Crohn’s disease (CD) is a chronic inflammatory bowel disease characterized by a relapsing-remitting course with trans-mural inflammation of potentially any section of the digestive tract. Adalimumab (ADA) is a subcutaneously administered, recombinant, fully human, IgG1 monoclonal antibody that binds with high affinity and specificity to human TNF-alpha, thus modulating its biologic functions and its proinflammatory effects.
To review the available data on ADA in CD for biological properties, efficacy, and safety.
Electronic searches were conducted using the Pubmed and SCOPUS databases from the earliest records to April 2008. The search terms used were “adalimumab”, “anti-TNF”, “TNF-alpha”, “biologicals”, “inflammatory bowel disease”, and “Crohn’s disease”. Reference lists of all relevant articles were searched for further studies.
Available studies suggest that ADA has the potential to induce and maintain clinical response and remission in moderate-severe CD, both in anti-TNF-naïve patients and in subjects who lost their response and/or became intolerant to infliximab (IFX). ADA seems also effective in maintaining corticosteroid-free remission and obtaining complete fistula closure (although no specific randomized trials are available). No concomitant immunosuppressors seem to be necessary. Side effects appear similar to IFX, while site-injection reactions are frequent and specific. Data on immunogenicity and its clinical impact are uncertain.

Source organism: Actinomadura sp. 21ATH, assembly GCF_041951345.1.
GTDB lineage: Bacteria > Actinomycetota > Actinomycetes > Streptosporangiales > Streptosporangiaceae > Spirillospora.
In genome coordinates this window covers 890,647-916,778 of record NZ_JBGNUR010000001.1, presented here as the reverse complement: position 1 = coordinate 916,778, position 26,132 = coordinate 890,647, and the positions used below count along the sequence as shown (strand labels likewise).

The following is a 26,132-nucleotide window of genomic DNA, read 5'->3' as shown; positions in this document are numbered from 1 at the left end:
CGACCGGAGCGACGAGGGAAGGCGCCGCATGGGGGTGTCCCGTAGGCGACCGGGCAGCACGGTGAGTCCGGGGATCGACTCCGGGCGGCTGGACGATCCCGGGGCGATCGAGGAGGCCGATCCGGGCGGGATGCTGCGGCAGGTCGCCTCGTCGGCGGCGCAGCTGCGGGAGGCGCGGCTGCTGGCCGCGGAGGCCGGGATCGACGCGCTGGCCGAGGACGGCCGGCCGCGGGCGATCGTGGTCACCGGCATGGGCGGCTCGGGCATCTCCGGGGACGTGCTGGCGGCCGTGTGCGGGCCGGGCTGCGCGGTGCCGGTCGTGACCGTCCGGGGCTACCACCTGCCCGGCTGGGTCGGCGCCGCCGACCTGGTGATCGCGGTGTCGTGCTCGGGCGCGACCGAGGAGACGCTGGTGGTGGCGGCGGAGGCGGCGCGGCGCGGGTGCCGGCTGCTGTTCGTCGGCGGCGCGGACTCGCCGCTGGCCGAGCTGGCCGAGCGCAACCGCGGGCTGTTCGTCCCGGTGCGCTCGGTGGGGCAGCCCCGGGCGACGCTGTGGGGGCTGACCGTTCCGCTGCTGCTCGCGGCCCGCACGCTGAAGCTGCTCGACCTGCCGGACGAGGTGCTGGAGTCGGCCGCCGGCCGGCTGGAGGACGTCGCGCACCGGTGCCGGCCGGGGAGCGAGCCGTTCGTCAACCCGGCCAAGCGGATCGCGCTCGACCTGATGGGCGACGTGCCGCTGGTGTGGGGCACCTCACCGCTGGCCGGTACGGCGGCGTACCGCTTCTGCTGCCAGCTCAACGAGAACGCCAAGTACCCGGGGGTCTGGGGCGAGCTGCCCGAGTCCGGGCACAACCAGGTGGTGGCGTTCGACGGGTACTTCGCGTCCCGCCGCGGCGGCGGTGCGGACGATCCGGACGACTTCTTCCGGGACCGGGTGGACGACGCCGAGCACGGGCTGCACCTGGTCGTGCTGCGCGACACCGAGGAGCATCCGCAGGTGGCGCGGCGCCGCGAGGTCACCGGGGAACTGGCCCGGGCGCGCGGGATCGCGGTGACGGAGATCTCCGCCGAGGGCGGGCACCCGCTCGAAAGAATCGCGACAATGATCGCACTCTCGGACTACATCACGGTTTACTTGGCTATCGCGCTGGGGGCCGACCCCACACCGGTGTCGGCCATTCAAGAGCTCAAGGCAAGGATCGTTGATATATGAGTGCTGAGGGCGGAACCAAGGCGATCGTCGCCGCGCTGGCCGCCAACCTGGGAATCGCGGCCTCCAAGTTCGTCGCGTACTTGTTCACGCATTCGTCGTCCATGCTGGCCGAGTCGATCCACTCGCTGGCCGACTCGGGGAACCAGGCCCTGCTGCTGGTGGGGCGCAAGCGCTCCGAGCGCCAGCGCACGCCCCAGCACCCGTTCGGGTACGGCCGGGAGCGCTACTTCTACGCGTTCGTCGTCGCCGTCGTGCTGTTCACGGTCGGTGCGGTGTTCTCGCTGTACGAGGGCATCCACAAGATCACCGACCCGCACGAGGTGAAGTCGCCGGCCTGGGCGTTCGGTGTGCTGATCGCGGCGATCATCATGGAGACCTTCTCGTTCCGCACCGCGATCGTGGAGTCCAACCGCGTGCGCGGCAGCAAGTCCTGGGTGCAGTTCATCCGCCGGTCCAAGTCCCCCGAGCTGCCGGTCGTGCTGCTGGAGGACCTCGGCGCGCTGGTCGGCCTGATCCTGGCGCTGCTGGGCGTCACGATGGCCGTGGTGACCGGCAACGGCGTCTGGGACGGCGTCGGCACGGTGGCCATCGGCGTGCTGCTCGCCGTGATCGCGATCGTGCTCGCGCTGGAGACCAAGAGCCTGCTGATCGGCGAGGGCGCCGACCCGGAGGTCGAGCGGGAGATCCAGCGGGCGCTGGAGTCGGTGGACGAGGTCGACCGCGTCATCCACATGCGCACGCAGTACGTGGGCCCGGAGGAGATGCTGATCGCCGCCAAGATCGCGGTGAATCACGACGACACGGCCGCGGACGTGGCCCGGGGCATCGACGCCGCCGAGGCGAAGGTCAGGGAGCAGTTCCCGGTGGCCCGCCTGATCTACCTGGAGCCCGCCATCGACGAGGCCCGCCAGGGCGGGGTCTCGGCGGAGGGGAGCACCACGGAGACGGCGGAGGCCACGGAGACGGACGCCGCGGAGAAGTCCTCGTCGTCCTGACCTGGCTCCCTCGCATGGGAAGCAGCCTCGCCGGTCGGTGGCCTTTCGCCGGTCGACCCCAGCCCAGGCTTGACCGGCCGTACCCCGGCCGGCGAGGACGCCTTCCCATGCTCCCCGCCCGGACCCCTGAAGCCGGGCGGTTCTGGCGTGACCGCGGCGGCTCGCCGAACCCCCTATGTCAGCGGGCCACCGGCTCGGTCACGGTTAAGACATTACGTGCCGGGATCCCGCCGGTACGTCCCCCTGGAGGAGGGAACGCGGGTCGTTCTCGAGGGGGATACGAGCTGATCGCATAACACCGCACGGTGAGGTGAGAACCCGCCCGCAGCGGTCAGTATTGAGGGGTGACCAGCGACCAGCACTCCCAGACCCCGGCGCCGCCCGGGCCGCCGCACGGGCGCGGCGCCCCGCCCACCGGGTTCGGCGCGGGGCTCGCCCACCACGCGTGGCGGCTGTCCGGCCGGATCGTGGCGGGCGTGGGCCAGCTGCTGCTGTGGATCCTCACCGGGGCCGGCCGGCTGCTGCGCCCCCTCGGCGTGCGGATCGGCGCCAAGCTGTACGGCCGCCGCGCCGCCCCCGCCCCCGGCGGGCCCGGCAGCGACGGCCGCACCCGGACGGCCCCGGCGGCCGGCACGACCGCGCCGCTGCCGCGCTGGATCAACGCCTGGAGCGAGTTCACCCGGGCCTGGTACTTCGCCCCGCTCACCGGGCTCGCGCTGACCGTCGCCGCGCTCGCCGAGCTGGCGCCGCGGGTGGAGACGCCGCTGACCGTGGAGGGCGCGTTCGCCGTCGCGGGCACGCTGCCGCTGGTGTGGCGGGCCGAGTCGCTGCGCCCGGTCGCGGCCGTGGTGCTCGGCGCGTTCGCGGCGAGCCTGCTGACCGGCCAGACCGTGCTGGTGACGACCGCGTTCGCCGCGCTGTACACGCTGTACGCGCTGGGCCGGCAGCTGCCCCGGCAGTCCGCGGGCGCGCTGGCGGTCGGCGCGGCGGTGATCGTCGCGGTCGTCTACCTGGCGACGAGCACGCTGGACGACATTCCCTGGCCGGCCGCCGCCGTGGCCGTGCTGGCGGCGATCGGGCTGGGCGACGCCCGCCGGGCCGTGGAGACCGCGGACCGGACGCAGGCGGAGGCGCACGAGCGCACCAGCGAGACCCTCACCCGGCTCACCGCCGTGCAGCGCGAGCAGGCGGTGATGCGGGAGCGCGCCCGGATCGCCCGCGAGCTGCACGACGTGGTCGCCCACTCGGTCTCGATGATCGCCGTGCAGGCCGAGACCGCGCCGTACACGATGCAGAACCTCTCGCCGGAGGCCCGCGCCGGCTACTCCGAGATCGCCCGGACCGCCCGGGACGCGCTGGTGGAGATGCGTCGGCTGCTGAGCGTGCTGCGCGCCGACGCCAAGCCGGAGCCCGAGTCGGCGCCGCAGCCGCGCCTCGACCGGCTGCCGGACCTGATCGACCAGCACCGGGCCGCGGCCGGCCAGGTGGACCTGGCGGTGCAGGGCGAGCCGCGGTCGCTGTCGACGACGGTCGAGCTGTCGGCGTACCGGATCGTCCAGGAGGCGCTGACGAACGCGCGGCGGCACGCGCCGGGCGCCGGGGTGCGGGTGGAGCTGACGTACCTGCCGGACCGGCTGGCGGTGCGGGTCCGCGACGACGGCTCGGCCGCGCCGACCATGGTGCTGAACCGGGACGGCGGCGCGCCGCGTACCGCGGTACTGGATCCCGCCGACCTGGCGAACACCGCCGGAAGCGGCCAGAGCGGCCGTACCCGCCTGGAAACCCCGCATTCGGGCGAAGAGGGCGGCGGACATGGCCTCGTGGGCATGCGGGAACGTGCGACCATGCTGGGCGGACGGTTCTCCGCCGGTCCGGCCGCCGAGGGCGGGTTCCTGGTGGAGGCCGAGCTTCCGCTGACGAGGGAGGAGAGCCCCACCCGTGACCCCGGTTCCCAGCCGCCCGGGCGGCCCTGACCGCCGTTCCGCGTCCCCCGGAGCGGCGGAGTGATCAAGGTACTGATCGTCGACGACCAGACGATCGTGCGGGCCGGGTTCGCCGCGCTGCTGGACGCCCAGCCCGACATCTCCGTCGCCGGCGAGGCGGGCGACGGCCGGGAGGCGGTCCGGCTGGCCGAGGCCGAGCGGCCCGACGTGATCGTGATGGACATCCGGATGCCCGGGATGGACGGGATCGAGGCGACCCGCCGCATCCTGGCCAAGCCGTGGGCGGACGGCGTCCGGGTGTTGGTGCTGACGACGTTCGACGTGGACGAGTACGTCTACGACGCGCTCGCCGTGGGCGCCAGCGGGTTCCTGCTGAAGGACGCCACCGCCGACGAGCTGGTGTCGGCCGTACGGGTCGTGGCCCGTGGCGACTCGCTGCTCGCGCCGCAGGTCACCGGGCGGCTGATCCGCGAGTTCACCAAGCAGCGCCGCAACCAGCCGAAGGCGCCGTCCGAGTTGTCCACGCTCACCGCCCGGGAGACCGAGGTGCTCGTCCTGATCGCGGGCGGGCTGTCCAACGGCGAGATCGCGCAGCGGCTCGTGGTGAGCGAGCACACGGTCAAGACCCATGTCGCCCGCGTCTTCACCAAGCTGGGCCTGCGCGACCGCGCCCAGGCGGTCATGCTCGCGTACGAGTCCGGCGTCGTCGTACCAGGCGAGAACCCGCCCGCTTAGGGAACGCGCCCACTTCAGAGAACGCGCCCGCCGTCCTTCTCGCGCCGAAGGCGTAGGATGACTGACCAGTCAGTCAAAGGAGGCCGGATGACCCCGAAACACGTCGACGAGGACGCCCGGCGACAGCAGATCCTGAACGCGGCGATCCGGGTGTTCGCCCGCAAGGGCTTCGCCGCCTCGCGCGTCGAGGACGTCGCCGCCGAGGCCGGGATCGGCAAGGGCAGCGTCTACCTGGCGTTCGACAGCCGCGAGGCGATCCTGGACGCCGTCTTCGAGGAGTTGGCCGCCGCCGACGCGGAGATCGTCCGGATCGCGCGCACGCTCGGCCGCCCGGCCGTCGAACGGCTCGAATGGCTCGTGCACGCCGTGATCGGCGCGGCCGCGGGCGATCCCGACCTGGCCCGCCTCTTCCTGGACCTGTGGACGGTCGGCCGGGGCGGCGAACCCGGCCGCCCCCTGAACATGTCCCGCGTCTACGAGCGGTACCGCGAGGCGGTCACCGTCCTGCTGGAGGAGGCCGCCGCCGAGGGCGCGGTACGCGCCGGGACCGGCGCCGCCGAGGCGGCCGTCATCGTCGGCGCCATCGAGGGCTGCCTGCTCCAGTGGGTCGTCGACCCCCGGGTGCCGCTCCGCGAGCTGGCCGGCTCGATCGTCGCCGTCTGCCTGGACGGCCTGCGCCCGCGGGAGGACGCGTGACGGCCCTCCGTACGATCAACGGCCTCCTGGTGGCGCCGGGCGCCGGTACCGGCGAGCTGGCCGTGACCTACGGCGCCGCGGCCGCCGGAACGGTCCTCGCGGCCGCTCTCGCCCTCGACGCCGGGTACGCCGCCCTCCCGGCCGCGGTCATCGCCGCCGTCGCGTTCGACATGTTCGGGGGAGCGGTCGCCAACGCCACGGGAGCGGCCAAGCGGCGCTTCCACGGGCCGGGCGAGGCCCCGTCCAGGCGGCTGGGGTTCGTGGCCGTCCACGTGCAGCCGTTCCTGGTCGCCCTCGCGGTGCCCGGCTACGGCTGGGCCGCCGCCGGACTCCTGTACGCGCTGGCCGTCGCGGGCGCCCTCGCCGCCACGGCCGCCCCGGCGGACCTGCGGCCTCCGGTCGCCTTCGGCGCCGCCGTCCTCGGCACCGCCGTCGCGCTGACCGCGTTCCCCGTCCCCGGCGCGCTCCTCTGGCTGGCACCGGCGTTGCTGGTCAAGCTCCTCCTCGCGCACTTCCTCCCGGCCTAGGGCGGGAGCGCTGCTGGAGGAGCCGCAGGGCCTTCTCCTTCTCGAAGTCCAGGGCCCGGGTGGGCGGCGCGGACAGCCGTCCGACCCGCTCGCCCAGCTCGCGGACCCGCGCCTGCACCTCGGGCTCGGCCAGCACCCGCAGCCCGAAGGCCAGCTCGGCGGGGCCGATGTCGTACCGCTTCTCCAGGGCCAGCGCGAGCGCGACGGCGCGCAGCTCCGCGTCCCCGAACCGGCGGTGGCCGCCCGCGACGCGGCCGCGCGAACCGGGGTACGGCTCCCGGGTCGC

ADA appears to be effective in inducing and maintain clinical remission in CD, including patients not manageable with IFX. Successive clinical practice and further on going trials will confirm a positive role for ADA as a new anti-TNF treatment in CD. The impact on clinical management or on resources should be more studied.